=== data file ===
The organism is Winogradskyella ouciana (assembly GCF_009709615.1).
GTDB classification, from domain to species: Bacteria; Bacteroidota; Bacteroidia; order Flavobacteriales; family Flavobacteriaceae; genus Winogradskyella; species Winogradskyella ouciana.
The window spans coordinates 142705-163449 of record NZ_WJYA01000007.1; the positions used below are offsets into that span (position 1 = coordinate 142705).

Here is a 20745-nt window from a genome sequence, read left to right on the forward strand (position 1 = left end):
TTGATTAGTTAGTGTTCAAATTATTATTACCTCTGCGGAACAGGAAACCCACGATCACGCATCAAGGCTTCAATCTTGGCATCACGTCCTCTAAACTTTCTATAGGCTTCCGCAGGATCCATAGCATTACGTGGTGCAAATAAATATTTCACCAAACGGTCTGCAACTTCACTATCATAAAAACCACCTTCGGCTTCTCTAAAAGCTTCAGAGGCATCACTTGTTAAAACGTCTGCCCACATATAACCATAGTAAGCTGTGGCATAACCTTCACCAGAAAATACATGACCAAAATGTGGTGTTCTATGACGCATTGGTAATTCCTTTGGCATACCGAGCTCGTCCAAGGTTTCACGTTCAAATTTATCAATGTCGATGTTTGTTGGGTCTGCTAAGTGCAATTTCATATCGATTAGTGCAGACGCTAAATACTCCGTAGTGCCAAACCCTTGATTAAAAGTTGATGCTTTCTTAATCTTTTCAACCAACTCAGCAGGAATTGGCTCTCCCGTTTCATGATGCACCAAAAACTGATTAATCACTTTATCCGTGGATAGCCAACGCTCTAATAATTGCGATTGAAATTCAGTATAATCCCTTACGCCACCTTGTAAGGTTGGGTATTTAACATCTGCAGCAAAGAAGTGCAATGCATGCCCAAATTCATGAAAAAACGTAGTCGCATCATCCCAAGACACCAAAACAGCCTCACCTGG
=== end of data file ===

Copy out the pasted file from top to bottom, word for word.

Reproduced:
The organism is Winogradskyella ouciana (assembly GCF_009709615.1).
GTDB classification, from domain to species: Bacteria; Bacteroidota; Bacteroidia; order Flavobacteriales; family Flavobacteriaceae; genus Winogradskyella; species Winogradskyella ouciana.
The window spans coordinates 142705-163449 of record NZ_WJYA01000007.1; the positions used below are offsets into that span (position 1 = coordinate 142705).

Here is a 20745-nt window from a genome sequence, read left to right on the forward strand (position 1 = left end):
TTGATTAGTTAGTGTTCAAATTATTATTACCTCTGCGGAACAGGAAACCCACGATCACGCATCAAGGCTTCAATCTTGGCATCACGTCCTCTAAACTTTCTATAGGCTTCCGCAGGATCCATAGCATTACGTGGTGCAAATAAATATTTCACCAAACGGTCTGCAACTTCACTATCATAAAAACCACCTTCGGCTTCTCTAAAAGCTTCAGAGGCATCACTTGTTAAAACGTCTGCCCACATATAACCATAGTAAGCTGTGGCATAACCTTCACCAGAAAATACATGACCAAAATGTGGTGTTCTATGACGCATTGGTAATTCCTTTGGCATACCGAGCTCGTCCAAGGTTTCACGTTCAAATTTATCAATGTCGATGTTTGTTGGGTCTGCTAAGTGCAATTTCATATCGATTAGTGCAGACGCTAAATACTCCGTAGTGCCAAACCCTTGATTAAAAGTTGATGCTTTCTTAATCTTTTCAACCAACTCAGCAGGAATTGGCTCTCCCGTTTCATGATGCACCAAAAACTGATTAATCACTTTATCCGTGGATAGCCAACGCTCTAATAATTGCGATTGAAATTCAGTATAATCCCTTACGCCACCTTGTAAGGTTGGGTATTTAACATCTGCAGCAAAGAAGTGCAATGCATGCCCAAATTCATGAAAAAACGTAGTCGCATCATCCCAAGACACCAAAACAGCCTCACCTGG